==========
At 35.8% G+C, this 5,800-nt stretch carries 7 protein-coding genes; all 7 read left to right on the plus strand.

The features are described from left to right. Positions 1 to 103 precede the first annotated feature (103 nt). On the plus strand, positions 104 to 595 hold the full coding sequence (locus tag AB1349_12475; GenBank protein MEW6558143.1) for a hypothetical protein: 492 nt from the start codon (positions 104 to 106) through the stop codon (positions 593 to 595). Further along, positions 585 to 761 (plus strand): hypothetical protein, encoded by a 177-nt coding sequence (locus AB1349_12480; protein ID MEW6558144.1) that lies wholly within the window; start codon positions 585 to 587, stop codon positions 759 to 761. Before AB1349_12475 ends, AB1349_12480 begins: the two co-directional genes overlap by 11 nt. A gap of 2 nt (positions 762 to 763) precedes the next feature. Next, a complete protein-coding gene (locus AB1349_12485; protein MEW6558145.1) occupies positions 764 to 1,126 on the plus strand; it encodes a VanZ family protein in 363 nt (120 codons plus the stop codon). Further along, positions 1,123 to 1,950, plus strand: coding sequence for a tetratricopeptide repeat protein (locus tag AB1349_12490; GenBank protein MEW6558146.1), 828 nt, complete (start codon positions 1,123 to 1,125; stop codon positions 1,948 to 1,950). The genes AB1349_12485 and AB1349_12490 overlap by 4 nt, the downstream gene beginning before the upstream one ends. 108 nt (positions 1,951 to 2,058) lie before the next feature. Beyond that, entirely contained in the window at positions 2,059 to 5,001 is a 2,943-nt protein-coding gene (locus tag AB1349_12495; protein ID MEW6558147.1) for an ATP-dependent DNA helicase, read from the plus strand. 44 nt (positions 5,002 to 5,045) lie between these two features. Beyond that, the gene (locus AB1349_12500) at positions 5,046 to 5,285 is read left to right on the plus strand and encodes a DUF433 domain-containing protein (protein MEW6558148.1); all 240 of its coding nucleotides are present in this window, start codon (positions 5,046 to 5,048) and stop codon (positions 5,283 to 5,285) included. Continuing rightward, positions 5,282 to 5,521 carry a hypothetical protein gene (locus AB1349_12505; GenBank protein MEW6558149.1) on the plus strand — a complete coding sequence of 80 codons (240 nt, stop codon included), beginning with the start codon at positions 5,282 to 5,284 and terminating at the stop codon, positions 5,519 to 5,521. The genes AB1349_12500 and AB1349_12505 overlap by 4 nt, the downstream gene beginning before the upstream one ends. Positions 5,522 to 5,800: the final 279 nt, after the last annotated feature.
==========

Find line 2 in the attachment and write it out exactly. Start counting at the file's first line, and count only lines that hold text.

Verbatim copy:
The features are described from left to right. Positions 1 to 103 precede the first annotated feature (103 nt). On the plus strand, positions 104 to 595 hold the full coding sequence (locus tag AB1349_12475; GenBank protein MEW6558143.1) for a hypothetical protein: 492 nt from the start codon (positions 104 to 106) through the stop codon (positions 593 to 595). Further along, positions 585 to 761 (plus strand): hypothetical protein, encoded by a 177-nt coding sequence (locus AB1349_12480; protein ID MEW6558144.1) that lies wholly within the window; start codon positions 585 to 587, stop codon positions 759 to 761. Before AB1349_12475 ends, AB1349_12480 begins: the two co-directional genes overlap by 11 nt. A gap of 2 nt (positions 762 to 763) precedes the next feature. Next, a complete protein-coding gene (locus AB1349_12485; protein MEW6558145.1) occupies positions 764 to 1,126 on the plus strand; it encodes a VanZ family protein in 363 nt (120 codons plus the stop codon). Further along, positions 1,123 to 1,950, plus strand: coding sequence for a tetratricopeptide repeat protein (locus tag AB1349_12490; GenBank protein MEW6558146.1), 828 nt, complete (start codon positions 1,123 to 1,125; stop codon positions 1,948 to 1,950). The genes AB1349_12485 and AB1349_12490 overlap by 4 nt, the downstream gene beginning before the upstream one ends. 108 nt (positions 1,951 to 2,058) lie before the next feature. Beyond that, entirely contained in the window at positions 2,059 to 5,001 is a 2,943-nt protein-coding gene (locus tag AB1349_12495; protein ID MEW6558147.1) for an ATP-dependent DNA helicase, read from the plus strand. 44 nt (positions 5,002 to 5,045) lie between these two features. Beyond that, the gene (locus AB1349_12500) at positions 5,046 to 5,285 is read left to right on the plus strand and encodes a DUF433 domain-containing protein (protein MEW6558148.1); all 240 of its coding nucleotides are present in this window, start codon (positions 5,046 to 5,048) and stop codon (positions 5,283 to 5,285) included. Continuing rightward, positions 5,282 to 5,521 carry a hypothetical protein gene (locus AB1349_12505; GenBank protein MEW6558149.1) on the plus strand — a complete coding sequence of 80 codons (240 nt, stop codon included), beginning with the start codon at positions 5,282 to 5,284 and terminating at the stop codon, positions 5,519 to 5,521. The genes AB1349_12500 and AB1349_12505 overlap by 4 nt, the downstream gene beginning before the upstream one ends. Positions 5,522 to 5,800: the final 279 nt, after the last annotated feature.